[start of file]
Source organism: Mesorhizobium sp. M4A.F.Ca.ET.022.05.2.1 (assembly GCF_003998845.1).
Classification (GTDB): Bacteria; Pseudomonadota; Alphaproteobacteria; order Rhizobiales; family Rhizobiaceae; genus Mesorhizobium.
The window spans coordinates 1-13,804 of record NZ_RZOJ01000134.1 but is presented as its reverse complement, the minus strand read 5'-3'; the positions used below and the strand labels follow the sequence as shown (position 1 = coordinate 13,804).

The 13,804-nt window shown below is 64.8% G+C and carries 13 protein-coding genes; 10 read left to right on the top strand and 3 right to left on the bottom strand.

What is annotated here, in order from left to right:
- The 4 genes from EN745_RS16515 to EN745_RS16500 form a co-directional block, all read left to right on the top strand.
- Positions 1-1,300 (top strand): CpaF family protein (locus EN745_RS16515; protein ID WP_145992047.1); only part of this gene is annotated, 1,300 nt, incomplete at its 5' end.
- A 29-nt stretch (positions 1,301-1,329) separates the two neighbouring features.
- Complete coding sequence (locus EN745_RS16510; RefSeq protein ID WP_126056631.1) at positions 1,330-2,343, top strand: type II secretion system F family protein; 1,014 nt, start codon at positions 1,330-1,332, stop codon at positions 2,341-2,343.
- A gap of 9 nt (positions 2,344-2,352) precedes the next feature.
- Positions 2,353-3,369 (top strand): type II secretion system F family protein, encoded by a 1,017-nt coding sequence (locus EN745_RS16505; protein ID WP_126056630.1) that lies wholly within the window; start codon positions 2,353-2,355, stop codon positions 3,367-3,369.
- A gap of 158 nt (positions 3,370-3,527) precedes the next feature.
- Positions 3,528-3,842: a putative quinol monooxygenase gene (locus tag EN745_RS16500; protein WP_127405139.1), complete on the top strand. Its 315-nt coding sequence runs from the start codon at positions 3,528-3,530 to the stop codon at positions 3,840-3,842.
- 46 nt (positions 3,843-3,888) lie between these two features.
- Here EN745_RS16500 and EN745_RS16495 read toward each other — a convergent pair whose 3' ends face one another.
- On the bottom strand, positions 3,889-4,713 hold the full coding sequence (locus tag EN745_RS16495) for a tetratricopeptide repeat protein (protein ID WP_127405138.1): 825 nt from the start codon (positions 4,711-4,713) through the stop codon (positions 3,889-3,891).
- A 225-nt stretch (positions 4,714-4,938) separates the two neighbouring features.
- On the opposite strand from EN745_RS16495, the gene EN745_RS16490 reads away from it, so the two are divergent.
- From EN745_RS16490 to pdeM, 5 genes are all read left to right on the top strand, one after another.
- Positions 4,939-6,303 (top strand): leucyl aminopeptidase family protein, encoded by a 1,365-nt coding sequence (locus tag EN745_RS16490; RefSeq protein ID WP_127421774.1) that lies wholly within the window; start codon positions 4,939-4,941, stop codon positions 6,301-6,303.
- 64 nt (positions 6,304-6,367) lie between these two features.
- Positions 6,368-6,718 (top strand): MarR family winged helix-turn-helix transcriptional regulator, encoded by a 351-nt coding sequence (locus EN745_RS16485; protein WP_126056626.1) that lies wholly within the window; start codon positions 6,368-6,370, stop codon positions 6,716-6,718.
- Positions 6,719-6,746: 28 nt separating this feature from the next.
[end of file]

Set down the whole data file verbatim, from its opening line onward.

Source organism: Mesorhizobium sp. M4A.F.Ca.ET.022.05.2.1 (assembly GCF_003998845.1).
Classification (GTDB): Bacteria; Pseudomonadota; Alphaproteobacteria; order Rhizobiales; family Rhizobiaceae; genus Mesorhizobium.
The window spans coordinates 1-13,804 of record NZ_RZOJ01000134.1 but is presented as its reverse complement, the minus strand read 5'-3'; the positions used below and the strand labels follow the sequence as shown (position 1 = coordinate 13,804).

The 13,804-nt window shown below is 64.8% G+C and carries 13 protein-coding genes; 10 read left to right on the top strand and 3 right to left on the bottom strand.

What is annotated here, in order from left to right:
- The 4 genes from EN745_RS16515 to EN745_RS16500 form a co-directional block, all read left to right on the top strand.
- Positions 1-1,300 (top strand): CpaF family protein (locus EN745_RS16515; protein ID WP_145992047.1); only part of this gene is annotated, 1,300 nt, incomplete at its 5' end.
- A 29-nt stretch (positions 1,301-1,329) separates the two neighbouring features.
- Complete coding sequence (locus EN745_RS16510; RefSeq protein ID WP_126056631.1) at positions 1,330-2,343, top strand: type II secretion system F family protein; 1,014 nt, start codon at positions 1,330-1,332, stop codon at positions 2,341-2,343.
- A gap of 9 nt (positions 2,344-2,352) precedes the next feature.
- Positions 2,353-3,369 (top strand): type II secretion system F family protein, encoded by a 1,017-nt coding sequence (locus EN745_RS16505; protein ID WP_126056630.1) that lies wholly within the window; start codon positions 2,353-2,355, stop codon positions 3,367-3,369.
- A gap of 158 nt (positions 3,370-3,527) precedes the next feature.
- Positions 3,528-3,842: a putative quinol monooxygenase gene (locus tag EN745_RS16500; protein WP_127405139.1), complete on the top strand. Its 315-nt coding sequence runs from the start codon at positions 3,528-3,530 to the stop codon at positions 3,840-3,842.
- 46 nt (positions 3,843-3,888) lie between these two features.
- Here EN745_RS16500 and EN745_RS16495 read toward each other — a convergent pair whose 3' ends face one another.
- On the bottom strand, positions 3,889-4,713 hold the full coding sequence (locus tag EN745_RS16495) for a tetratricopeptide repeat protein (protein ID WP_127405138.1): 825 nt from the start codon (positions 4,711-4,713) through the stop codon (positions 3,889-3,891).
- A 225-nt stretch (positions 4,714-4,938) separates the two neighbouring features.
- On the opposite strand from EN745_RS16495, the gene EN745_RS16490 reads away from it, so the two are divergent.
- From EN745_RS16490 to pdeM, 5 genes are all read left to right on the top strand, one after another.
- Positions 4,939-6,303 (top strand): leucyl aminopeptidase family protein, encoded by a 1,365-nt coding sequence (locus tag EN745_RS16490; RefSeq protein ID WP_127421774.1) that lies wholly within the window; start codon positions 4,939-4,941, stop codon positions 6,301-6,303.
- 64 nt (positions 6,304-6,367) lie between these two features.
- Positions 6,368-6,718 (top strand): MarR family winged helix-turn-helix transcriptional regulator, encoded by a 351-nt coding sequence (locus EN745_RS16485; protein WP_126056626.1) that lies wholly within the window; start codon positions 6,368-6,370, stop codon positions 6,716-6,718.
- Positions 6,719-6,746: 28 nt separating this feature from the next.